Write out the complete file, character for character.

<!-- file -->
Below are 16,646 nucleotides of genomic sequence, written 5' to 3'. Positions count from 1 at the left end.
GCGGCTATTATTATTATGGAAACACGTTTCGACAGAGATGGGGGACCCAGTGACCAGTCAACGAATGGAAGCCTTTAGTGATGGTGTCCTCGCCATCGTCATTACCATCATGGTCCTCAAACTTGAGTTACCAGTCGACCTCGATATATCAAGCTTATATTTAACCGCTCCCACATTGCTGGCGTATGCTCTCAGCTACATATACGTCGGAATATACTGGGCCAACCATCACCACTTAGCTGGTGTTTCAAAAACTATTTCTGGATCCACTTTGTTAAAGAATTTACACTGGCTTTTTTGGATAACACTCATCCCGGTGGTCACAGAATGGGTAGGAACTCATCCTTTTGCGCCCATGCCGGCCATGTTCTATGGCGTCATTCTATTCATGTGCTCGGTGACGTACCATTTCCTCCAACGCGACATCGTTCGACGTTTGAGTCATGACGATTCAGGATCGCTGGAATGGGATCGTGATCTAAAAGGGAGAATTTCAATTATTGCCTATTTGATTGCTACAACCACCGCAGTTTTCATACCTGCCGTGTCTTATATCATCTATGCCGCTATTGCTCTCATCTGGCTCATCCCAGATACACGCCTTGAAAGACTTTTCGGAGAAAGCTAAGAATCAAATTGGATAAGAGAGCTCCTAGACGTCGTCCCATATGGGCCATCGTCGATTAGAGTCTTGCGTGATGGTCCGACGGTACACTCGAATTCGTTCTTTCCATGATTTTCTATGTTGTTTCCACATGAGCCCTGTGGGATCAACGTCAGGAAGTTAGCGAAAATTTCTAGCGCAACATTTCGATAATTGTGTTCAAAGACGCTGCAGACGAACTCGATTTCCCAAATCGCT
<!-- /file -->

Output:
Below are 16,646 nucleotides of genomic sequence, written 5' to 3'. Positions count from 1 at the left end.
GCGGCTATTATTATTATGGAAACACGTTTCGACAGAGATGGGGGACCCAGTGACCAGTCAACGAATGGAAGCCTTTAGTGATGGTGTCCTCGCCATCGTCATTACCATCATGGTCCTCAAACTTGAGTTACCAGTCGACCTCGATATATCAAGCTTATATTTAACCGCTCCCACATTGCTGGCGTATGCTCTCAGCTACATATACGTCGGAATATACTGGGCCAACCATCACCACTTAGCTGGTGTTTCAAAAACTATTTCTGGATCCACTTTGTTAAAGAATTTACACTGGCTTTTTTGGATAACACTCATCCCGGTGGTCACAGAATGGGTAGGAACTCATCCTTTTGCGCCCATGCCGGCCATGTTCTATGGCGTCATTCTATTCATGTGCTCGGTGACGTACCATTTCCTCCAACGCGACATCGTTCGACGTTTGAGTCATGACGATTCAGGATCGCTGGAATGGGATCGTGATCTAAAAGGGAGAATTTCAATTATTGCCTATTTGATTGCTACAACCACCGCAGTTTTCATACCTGCCGTGTCTTATATCATCTATGCCGCTATTGCTCTCATCTGGCTCATCCCAGATACACGCCTTGAAAGACTTTTCGGAGAAAGCTAAGAATCAAATTGGATAAGAGAGCTCCTAGACGTCGTCCCATATGGGCCATCGTCGATTAGAGTCTTGCGTGATGGTCCGACGGTACACTCGAATTCGTTCTTTCCATGATTTTCTATGTTGTTTCCACATGAGCCCTGTGGGATCAACGTCAGGAAGTTAGCGAAAATTTCTAGCGCAACATTTCGATAATTGTGTTCAAAGACGCTGCAGACGAACTCGATTTCCCAAATCGCT